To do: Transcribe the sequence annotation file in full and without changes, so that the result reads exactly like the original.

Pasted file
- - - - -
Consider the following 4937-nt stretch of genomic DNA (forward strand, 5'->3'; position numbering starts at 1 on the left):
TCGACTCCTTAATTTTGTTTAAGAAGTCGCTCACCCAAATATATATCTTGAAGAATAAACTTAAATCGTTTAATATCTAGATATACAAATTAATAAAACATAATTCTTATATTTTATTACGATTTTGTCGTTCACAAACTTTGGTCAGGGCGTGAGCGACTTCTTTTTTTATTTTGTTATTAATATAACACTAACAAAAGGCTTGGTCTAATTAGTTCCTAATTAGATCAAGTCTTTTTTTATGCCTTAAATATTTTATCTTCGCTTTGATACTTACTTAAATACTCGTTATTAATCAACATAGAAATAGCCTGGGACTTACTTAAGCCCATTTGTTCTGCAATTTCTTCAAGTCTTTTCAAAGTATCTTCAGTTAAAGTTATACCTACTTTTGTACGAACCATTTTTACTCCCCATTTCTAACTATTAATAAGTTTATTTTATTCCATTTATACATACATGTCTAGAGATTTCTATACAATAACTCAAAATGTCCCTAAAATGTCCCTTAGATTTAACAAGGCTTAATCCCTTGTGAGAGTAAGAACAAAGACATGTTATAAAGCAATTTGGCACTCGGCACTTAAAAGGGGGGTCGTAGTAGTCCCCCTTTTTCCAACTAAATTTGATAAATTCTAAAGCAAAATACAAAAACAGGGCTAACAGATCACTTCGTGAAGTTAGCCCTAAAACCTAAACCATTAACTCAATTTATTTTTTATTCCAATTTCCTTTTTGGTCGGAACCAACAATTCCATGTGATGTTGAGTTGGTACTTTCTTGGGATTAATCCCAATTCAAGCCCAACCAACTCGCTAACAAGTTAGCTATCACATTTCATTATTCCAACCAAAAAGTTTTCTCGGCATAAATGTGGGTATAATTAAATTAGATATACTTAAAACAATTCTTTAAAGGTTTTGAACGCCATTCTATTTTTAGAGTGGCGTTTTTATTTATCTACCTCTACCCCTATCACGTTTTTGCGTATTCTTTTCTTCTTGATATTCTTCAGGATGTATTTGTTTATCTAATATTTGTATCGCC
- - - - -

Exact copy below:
Consider the following 4937-nt stretch of genomic DNA (forward strand, 5'->3'; position numbering starts at 1 on the left):
TCGACTCCTTAATTTTGTTTAAGAAGTCGCTCACCCAAATATATATCTTGAAGAATAAACTTAAATCGTTTAATATCTAGATATACAAATTAATAAAACATAATTCTTATATTTTATTACGATTTTGTCGTTCACAAACTTTGGTCAGGGCGTGAGCGACTTCTTTTTTTATTTTGTTATTAATATAACACTAACAAAAGGCTTGGTCTAATTAGTTCCTAATTAGATCAAGTCTTTTTTTATGCCTTAAATATTTTATCTTCGCTTTGATACTTACTTAAATACTCGTTATTAATCAACATAGAAATAGCCTGGGACTTACTTAAGCCCATTTGTTCTGCAATTTCTTCAAGTCTTTTCAAAGTATCTTCAGTTAAAGTTATACCTACTTTTGTACGAACCATTTTTACTCCCCATTTCTAACTATTAATAAGTTTATTTTATTCCATTTATACATACATGTCTAGAGATTTCTATACAATAACTCAAAATGTCCCTAAAATGTCCCTTAGATTTAACAAGGCTTAATCCCTTGTGAGAGTAAGAACAAAGACATGTTATAAAGCAATTTGGCACTCGGCACTTAAAAGGGGGGTCGTAGTAGTCCCCCTTTTTCCAACTAAATTTGATAAATTCTAAAGCAAAATACAAAAACAGGGCTAACAGATCACTTCGTGAAGTTAGCCCTAAAACCTAAACCATTAACTCAATTTATTTTTTATTCCAATTTCCTTTTTGGTCGGAACCAACAATTCCATGTGATGTTGAGTTGGTACTTTCTTGGGATTAATCCCAATTCAAGCCCAACCAACTCGCTAACAAGTTAGCTATCACATTTCATTATTCCAACCAAAAAGTTTTCTCGGCATAAATGTGGGTATAATTAAATTAGATATACTTAAAACAATTCTTTAAAGGTTTTGAACGCCATTCTATTTTTAGAGTGGCGTTTTTATTTATCTACCTCTACCCCTATCACGTTTTTGCGTATTCTTTTCTTCTTGATATTCTTCAGGATGTATTTGTTTATCTAATATTTGTATCGCC